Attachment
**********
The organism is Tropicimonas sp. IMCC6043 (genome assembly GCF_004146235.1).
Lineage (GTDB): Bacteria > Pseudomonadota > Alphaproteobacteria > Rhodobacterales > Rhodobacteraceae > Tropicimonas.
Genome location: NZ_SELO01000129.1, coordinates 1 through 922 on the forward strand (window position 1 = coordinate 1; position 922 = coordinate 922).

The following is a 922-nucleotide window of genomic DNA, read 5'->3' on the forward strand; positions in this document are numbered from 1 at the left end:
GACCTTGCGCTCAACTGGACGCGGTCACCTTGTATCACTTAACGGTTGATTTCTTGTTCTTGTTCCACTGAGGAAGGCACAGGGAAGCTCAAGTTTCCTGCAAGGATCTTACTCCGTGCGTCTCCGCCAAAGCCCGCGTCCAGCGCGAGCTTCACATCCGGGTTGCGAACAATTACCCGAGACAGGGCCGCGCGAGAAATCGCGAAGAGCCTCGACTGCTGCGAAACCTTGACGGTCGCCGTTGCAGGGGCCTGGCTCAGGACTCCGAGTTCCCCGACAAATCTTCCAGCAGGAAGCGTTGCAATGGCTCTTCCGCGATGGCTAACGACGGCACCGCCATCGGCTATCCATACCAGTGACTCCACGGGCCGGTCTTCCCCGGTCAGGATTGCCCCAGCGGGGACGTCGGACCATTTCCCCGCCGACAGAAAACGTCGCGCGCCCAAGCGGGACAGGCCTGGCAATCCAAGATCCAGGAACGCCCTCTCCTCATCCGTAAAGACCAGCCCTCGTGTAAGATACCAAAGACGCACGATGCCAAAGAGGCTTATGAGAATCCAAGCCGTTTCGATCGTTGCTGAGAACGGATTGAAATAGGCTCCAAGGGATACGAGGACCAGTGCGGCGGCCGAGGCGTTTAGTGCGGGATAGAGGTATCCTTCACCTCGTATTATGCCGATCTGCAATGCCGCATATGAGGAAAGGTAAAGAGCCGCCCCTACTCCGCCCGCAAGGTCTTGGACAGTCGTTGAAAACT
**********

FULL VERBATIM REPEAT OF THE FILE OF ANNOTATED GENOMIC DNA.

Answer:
The organism is Tropicimonas sp. IMCC6043 (genome assembly GCF_004146235.1).
Lineage (GTDB): Bacteria > Pseudomonadota > Alphaproteobacteria > Rhodobacterales > Rhodobacteraceae > Tropicimonas.
Genome location: NZ_SELO01000129.1, coordinates 1 through 922 on the forward strand (window position 1 = coordinate 1; position 922 = coordinate 922).

The following is a 922-nucleotide window of genomic DNA, read 5'->3' on the forward strand; positions in this document are numbered from 1 at the left end:
GACCTTGCGCTCAACTGGACGCGGTCACCTTGTATCACTTAACGGTTGATTTCTTGTTCTTGTTCCACTGAGGAAGGCACAGGGAAGCTCAAGTTTCCTGCAAGGATCTTACTCCGTGCGTCTCCGCCAAAGCCCGCGTCCAGCGCGAGCTTCACATCCGGGTTGCGAACAATTACCCGAGACAGGGCCGCGCGAGAAATCGCGAAGAGCCTCGACTGCTGCGAAACCTTGACGGTCGCCGTTGCAGGGGCCTGGCTCAGGACTCCGAGTTCCCCGACAAATCTTCCAGCAGGAAGCGTTGCAATGGCTCTTCCGCGATGGCTAACGACGGCACCGCCATCGGCTATCCATACCAGTGACTCCACGGGCCGGTCTTCCCCGGTCAGGATTGCCCCAGCGGGGACGTCGGACCATTTCCCCGCCGACAGAAAACGTCGCGCGCCCAAGCGGGACAGGCCTGGCAATCCAAGATCCAGGAACGCCCTCTCCTCATCCGTAAAGACCAGCCCTCGTGTAAGATACCAAAGACGCACGATGCCAAAGAGGCTTATGAGAATCCAAGCCGTTTCGATCGTTGCTGAGAACGGATTGAAATAGGCTCCAAGGGATACGAGGACCAGTGCGGCGGCCGAGGCGTTTAGTGCGGGATAGAGGTATCCTTCACCTCGTATTATGCCGATCTGCAATGCCGCATATGAGGAAAGGTAAAGAGCCGCCCCTACTCCGCCCGCAAGGTCTTGGACAGTCGTTGAAAACT